Friday, January 21, 2011

Terrorist Cells in Southeast Asia

By Rommel C. Banlaoi

The US State Department identifies only three groups in Southeast Asia listed as Foreign Terrorist Organizations (FTOs):  JI (Indonesia), ASG (the Philippines) and the Communist Party of the Philippines/New Peoples’ Army (CPP/NPA , the Philippines).[1] 

This blog will not cover terrorist organizations emanating from communist parties and non-Islamic insurgent groups.  This piece limits its analysis on militant or radical Islamic groups accused of terrorist acts:  JI and ASG.

Among the listed terrorist groups in Southeast Asia, JI has established various terrorism cells in Southeast Asia.  JI received international notoriety because of the involvement of its members in various terrorist attacks in the region.  The well known terrorist attack perpetrated by JI was the 12 October 2002 Bali Bombing considered as “the most devastating terrorist strike in the world since 9/11” having killed 2002 civilians most of whom were Australians.[2]  The 2002 Bali Bombing was, in fact, JI’s Plan B.  Its Plan A was the bombing of Western targets in Singapore in December 2001.[3] \

JI also masterminded the 5 August 2003 car bombing of J.W. Marriot Hotel in Jakarta where 11 people died and 150 others injured.  The bombing of Australian Embassy in Jakarta on 9 September 2004, which resulted in the death of 11 Indonesians and wounding of 160 others, was also blamed on JI.    On 1 October 2005, JI bombed Bali once again and this killed 20 persons and injured 129 victims. 

Though JI originated in Indonesia, it has established networks with groups and sleeper cells in Southeast Asia accused of various terrorist acts.  Because of its existing regional networks, JI is said to be behind the “Talibanization of Southeast Asia” and as such “has become an important and even key element of the discourse on terrorism in Southeast Asia.”[4]  JI is closely connected with Islamist extremist groups in Indonesia, Malaysia, Myanmar, the Philippines and Thailand. 

The Table below shows JI’s regional partners and linkages that form terrorism cells in Southeast Asia.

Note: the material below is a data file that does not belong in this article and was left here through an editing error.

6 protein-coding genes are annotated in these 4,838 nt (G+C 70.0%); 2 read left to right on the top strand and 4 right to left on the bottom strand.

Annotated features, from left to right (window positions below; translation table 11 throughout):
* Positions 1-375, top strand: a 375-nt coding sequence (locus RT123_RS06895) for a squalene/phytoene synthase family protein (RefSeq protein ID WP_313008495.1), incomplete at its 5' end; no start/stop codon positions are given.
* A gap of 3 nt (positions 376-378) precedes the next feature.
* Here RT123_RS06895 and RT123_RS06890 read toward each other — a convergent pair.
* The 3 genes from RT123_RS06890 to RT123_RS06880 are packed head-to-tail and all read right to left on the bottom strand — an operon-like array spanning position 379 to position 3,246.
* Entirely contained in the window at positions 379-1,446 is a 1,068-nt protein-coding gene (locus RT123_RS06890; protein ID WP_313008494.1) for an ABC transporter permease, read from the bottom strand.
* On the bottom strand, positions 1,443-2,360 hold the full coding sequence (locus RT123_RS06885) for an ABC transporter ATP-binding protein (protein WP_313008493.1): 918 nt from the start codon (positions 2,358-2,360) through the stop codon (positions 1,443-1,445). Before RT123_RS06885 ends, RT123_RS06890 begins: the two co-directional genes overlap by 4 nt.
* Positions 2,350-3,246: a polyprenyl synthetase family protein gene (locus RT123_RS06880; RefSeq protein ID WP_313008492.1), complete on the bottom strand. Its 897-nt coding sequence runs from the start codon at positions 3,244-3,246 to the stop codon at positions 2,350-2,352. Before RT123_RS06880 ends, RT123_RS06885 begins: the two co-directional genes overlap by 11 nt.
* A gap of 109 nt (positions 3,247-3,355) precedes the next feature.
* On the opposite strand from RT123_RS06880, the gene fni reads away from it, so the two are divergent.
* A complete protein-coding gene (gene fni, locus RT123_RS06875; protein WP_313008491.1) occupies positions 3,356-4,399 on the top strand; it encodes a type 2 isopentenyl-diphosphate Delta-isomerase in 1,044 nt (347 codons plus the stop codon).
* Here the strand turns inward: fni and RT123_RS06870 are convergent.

Terrorism Cells
Majilis Mujahidin Indonesia, Laskar Jihad, Laskar Jundulla, GAM, FPI, DI, Jammah NIII, Laskar Mujahidin, Mujahidin KOMPAK, ABB, AMIN, and RP11
Kumpulan Mujahidin Malaysia, Al-Muanah
Arakan Rohingya National Organization
Abu Sayyaf Group, Moro Islamic Liberation Front (MILF), Misuari Breakaway Group (MBG), Balik Islam/Rajah Solaiman Islamic Movement (BI/RSIM)
Gerakan Mujahidin Pattani Islam

Source:  Bilveer Singh, The Talibanization of Southeast Asia:  Losing the War on Terror to Islamist Extremists (Connecticut and London:  Praeger Security International, 2007), p. 86.

Common among these so-called terrorism cells in Southeast Asia associated with JI is a fanatical adherence to a shared ideology called in various ways by different scholars as Islamic radicalism, Islamic extremism, Islamic fundamentalism, Islamic revivalism, Islamic renewal, Muslim radicalism, Muslim extremism, radical Islamism, militant Islam and others.[5]  All these terms have acquired pejorative, derogatory and sometimes anti-Muslim meanings in the Western world because these terms have been mistakenly associated with political violence and terrorism. There is no doubt, however, that these terms are loosely lumped within the broad universe of political Islam.[6]

The origin of these terms is often attributed to the Islamic preaching of Muhammad ibn Abd-al Wahhab, a Muslim scholar who popularized a theology that would later be called Wahhabism. Abd-al Wahhab teaches the ‘purification’ of Islam based on Salafi faith. The word ‘Salafi’ means ‘righteous ancestors of Muslims’ in traditional Islamic scholarship. Salafism advocates a return to a Sharia-minded orthodoxy that aims to purify Islam from unwarranted accretions, heresies and distortions, which Abd-al Wahhab avidly preaches.